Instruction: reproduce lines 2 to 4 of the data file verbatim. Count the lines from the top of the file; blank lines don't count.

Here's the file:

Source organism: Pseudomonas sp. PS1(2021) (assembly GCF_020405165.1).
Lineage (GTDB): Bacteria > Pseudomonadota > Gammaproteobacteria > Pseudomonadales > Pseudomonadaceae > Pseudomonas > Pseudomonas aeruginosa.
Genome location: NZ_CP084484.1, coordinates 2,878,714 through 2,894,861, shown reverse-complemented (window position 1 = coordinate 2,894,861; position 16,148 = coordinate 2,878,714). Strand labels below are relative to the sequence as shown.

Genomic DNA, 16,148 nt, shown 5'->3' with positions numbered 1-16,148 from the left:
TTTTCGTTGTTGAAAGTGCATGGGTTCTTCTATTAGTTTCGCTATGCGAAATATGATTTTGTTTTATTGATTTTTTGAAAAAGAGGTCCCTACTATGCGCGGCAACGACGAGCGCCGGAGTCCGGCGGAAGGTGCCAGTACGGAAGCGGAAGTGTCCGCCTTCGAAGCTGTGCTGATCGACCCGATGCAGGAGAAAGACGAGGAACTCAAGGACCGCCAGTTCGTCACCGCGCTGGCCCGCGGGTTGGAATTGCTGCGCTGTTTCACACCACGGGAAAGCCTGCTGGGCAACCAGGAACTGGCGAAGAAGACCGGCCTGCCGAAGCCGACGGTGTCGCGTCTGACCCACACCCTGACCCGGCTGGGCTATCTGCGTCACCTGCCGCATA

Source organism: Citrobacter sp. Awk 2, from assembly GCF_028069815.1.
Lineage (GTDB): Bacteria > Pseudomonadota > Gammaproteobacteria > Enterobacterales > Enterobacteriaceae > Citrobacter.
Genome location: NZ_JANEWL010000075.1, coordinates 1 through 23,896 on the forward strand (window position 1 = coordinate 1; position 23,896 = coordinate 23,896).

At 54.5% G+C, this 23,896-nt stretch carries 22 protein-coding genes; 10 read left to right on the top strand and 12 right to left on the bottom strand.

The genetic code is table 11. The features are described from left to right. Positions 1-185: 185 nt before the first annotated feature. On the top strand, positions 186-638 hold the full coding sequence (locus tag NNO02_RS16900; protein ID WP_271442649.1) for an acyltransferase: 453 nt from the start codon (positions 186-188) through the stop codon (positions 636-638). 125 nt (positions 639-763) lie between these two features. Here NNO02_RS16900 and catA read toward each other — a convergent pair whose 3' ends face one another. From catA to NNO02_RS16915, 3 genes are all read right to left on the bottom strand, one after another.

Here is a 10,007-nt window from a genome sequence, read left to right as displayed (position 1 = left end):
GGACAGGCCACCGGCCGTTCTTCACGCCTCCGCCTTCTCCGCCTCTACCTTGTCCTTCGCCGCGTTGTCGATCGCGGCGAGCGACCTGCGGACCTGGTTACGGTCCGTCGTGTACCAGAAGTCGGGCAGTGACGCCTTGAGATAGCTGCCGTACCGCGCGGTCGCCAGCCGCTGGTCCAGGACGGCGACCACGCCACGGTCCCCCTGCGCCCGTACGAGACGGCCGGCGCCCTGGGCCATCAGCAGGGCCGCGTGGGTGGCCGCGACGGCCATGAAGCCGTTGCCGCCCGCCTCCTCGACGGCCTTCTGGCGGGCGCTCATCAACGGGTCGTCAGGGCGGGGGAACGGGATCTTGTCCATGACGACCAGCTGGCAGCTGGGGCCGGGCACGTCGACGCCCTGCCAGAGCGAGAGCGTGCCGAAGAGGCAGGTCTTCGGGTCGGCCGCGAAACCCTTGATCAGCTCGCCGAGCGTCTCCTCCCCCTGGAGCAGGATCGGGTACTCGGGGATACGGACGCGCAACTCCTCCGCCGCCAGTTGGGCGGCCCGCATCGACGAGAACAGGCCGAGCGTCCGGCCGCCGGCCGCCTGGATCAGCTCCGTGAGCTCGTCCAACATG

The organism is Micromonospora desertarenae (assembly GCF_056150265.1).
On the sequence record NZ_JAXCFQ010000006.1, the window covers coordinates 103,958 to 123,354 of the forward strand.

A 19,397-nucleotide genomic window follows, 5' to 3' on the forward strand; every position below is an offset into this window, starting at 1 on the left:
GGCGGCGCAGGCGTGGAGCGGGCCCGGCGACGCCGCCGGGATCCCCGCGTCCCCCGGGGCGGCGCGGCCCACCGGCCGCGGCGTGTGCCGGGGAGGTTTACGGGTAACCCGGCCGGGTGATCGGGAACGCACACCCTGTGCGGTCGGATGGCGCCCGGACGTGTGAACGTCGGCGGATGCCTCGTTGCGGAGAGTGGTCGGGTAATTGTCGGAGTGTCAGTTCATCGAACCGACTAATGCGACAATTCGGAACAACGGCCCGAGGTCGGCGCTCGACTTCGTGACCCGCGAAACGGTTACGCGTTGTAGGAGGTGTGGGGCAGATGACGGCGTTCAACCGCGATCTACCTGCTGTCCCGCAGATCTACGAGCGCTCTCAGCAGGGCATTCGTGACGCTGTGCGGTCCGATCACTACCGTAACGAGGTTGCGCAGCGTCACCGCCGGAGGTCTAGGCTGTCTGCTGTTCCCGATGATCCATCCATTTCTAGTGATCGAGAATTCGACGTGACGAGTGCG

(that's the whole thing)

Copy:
Lineage (GTDB): Bacteria > Pseudomonadota > Gammaproteobacteria > Pseudomonadales > Pseudomonadaceae > Pseudomonas > Pseudomonas aeruginosa.
Genome location: NZ_CP084484.1, coordinates 2,878,714 through 2,894,861, shown reverse-complemented (window position 1 = coordinate 2,894,861; position 16,148 = coordinate 2,878,714). Strand labels below are relative to the sequence as shown.

Genomic DNA, 16,148 nt, shown 5'->3' with positions numbered 1-16,148 from the left: